iPhone app helps you study for your technician class amateur radio exam
Recently, I have been DXing DGPS (Differential GPS) stations on the longwave band. They occupy the region from 285 to 325 kHz. I’ve been getting some pretty good results with some custom software I wrote that demodulates all of the DGPS channels (1 kHz apart) in parallel from I/Q recording files from my SDR. This lets me analyze the entire band from a set of overnight recordings. That itself is the subject of another post I am working on.
I decided to build a low pass filter that just passes the longwave band, attenuating medium wave and shortwave, in an attempt to improve reception of weak DGPS signals.
The filter is flat to about 400 kHz, then starts attenuating. It is down about 30 dB at the start of the MW band (530 kHz) and reaches about 45 dB by 700 kHz, then eventually reaches about 50 dB. My strongest local MW stations are on 1280 and 1320 kHz, so I felt this was sufficient. I did not want to attenuate signals on the longwave band itself.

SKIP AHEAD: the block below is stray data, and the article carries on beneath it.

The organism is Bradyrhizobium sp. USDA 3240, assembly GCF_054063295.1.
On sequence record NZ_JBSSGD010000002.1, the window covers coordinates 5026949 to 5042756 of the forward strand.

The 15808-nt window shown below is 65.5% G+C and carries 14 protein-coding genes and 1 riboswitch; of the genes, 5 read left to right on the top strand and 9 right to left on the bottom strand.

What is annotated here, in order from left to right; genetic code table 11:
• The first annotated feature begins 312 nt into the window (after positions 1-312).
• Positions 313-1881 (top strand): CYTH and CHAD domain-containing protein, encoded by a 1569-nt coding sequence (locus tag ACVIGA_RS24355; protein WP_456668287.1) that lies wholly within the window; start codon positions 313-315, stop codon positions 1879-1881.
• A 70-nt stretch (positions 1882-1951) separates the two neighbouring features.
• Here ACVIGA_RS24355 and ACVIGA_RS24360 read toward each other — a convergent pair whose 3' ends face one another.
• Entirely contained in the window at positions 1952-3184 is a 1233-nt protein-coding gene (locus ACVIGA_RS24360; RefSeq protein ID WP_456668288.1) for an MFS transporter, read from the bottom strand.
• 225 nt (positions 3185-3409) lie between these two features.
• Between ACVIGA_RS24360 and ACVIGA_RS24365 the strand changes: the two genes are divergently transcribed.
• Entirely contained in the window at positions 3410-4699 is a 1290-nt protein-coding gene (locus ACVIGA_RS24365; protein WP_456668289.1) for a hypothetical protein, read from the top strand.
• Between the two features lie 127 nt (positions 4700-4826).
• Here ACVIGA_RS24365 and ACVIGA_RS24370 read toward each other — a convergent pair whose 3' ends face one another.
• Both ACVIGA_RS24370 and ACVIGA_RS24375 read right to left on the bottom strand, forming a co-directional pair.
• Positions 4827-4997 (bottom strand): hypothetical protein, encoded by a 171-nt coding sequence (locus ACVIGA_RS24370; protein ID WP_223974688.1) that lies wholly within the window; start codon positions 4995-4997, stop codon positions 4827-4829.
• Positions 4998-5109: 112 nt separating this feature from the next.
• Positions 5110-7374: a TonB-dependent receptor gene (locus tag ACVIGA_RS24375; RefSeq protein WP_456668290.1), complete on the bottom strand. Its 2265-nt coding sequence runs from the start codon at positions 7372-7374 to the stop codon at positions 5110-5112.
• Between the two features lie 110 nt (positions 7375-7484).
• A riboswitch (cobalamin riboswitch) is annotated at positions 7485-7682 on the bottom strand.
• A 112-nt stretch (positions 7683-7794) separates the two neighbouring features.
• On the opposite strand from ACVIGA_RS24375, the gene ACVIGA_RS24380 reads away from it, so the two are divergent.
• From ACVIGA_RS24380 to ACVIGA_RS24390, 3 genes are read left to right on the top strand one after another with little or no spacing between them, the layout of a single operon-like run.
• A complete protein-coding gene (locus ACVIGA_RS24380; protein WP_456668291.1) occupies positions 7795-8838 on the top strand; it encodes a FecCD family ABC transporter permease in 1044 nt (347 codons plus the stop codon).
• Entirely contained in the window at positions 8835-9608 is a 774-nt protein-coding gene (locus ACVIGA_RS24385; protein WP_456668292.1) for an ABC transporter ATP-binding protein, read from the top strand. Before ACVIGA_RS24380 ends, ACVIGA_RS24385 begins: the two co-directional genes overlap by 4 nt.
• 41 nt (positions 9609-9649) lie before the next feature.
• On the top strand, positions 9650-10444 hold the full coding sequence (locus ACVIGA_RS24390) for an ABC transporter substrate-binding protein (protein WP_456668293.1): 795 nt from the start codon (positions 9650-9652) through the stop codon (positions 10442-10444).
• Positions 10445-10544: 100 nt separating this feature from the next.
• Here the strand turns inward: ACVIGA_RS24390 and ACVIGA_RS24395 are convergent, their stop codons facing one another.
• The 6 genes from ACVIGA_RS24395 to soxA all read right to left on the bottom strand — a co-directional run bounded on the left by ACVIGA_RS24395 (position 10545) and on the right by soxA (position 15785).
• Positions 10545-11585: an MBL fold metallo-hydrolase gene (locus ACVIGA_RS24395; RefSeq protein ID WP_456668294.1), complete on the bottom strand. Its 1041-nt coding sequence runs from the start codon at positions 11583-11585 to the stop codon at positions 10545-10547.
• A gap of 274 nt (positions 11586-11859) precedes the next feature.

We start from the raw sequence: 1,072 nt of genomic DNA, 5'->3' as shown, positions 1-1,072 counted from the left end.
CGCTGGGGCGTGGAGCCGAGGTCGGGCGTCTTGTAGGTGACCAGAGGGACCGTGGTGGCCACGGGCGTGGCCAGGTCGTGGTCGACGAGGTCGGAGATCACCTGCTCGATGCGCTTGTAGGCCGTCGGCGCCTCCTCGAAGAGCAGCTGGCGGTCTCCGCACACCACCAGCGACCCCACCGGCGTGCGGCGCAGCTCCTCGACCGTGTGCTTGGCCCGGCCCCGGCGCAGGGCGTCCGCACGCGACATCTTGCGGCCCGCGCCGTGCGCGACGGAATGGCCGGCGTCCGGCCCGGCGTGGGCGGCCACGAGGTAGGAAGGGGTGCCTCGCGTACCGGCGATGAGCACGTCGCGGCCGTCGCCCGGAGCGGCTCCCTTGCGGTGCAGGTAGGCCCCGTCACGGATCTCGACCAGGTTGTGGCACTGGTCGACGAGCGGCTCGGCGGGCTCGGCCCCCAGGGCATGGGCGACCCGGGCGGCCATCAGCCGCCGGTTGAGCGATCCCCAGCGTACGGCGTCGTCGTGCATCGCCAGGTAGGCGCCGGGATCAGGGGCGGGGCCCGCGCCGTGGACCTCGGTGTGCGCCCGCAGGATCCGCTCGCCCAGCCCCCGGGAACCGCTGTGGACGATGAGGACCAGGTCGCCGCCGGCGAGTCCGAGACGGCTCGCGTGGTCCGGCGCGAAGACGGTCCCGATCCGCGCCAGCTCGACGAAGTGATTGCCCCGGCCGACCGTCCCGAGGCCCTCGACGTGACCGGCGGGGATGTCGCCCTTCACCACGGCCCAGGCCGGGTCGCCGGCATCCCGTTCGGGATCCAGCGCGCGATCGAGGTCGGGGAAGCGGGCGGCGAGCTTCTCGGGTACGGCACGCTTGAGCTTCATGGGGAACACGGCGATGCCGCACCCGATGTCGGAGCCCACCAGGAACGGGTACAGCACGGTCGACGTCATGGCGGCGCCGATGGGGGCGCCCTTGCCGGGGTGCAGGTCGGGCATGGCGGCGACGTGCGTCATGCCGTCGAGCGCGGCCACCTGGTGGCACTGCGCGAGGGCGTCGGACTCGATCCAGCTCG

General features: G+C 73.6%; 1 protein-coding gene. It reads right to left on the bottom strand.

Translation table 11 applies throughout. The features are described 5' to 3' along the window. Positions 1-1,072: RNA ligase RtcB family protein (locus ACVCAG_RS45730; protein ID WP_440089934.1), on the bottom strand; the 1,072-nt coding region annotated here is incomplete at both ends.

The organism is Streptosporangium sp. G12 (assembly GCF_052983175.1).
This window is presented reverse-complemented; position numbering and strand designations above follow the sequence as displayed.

Below is a schematic of the filter. I used what components I had on hand, hence the paralleling of some of the inductors and capacitors. (Click on any of the images to enlarge them to full size)
I previously wrote about Building an RF Noise Generator For Testing Filters and included some plots showing the noise spectrum taken with an AFE822x SDR running the SdrDx software. Below is a plot of the noise generator fed directly into the SDR over the range of 100 to 1700 kHz.
Next is the spectrum with the filter installed. You can see the dramatic attenuation starting above about 400 kHz. (You can see an RFI noise source around 1300 kHz from elsewhere in my lab, which I have not yet tracked down)
Next, with the filter installed. Most of MW is knocked out, except for a few locals and stations on the lower end of the band. 580 is WHP in Harrisburg PA with 50 kW. A few more stages on the filter might be able to attenuate that some more, but I’m pretty happy with things already.
Below is an image of the filter itself, mounted in an aluminum enclosure:
And all bundled up, ready for use: